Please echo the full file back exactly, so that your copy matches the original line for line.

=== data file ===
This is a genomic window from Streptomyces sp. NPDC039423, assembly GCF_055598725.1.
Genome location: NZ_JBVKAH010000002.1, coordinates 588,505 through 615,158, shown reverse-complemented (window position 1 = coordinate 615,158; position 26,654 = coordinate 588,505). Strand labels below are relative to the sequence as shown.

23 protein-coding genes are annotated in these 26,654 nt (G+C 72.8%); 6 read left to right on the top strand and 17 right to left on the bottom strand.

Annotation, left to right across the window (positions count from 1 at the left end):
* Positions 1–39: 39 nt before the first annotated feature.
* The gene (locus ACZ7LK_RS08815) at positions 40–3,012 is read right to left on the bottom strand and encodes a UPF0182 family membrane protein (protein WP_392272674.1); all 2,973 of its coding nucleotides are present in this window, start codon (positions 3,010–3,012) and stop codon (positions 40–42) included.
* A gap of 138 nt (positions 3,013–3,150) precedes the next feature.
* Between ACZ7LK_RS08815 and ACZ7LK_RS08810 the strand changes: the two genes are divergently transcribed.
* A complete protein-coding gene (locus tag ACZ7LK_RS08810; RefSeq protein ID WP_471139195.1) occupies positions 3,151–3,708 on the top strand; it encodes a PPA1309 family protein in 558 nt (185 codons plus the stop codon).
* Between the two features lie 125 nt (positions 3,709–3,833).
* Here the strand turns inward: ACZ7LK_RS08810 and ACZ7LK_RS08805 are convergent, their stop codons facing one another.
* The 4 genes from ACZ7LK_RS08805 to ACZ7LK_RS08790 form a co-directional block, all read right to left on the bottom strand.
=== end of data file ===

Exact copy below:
This is a genomic window from Streptomyces sp. NPDC039423, assembly GCF_055598725.1.
Genome location: NZ_JBVKAH010000002.1, coordinates 588,505 through 615,158, shown reverse-complemented (window position 1 = coordinate 615,158; position 26,654 = coordinate 588,505). Strand labels below are relative to the sequence as shown.

23 protein-coding genes are annotated in these 26,654 nt (G+C 72.8%); 6 read left to right on the top strand and 17 right to left on the bottom strand.

Annotation, left to right across the window (positions count from 1 at the left end):
* Positions 1–39: 39 nt before the first annotated feature.
* The gene (locus ACZ7LK_RS08815) at positions 40–3,012 is read right to left on the bottom strand and encodes a UPF0182 family membrane protein (protein WP_392272674.1); all 2,973 of its coding nucleotides are present in this window, start codon (positions 3,010–3,012) and stop codon (positions 40–42) included.
* A gap of 138 nt (positions 3,013–3,150) precedes the next feature.
* Between ACZ7LK_RS08815 and ACZ7LK_RS08810 the strand changes: the two genes are divergently transcribed.
* A complete protein-coding gene (locus tag ACZ7LK_RS08810; RefSeq protein ID WP_471139195.1) occupies positions 3,151–3,708 on the top strand; it encodes a PPA1309 family protein in 558 nt (185 codons plus the stop codon).
* Between the two features lie 125 nt (positions 3,709–3,833).
* Here the strand turns inward: ACZ7LK_RS08810 and ACZ7LK_RS08805 are convergent, their stop codons facing one another.
* The 4 genes from ACZ7LK_RS08805 to ACZ7LK_RS08790 form a co-directional block, all read right to left on the bottom strand.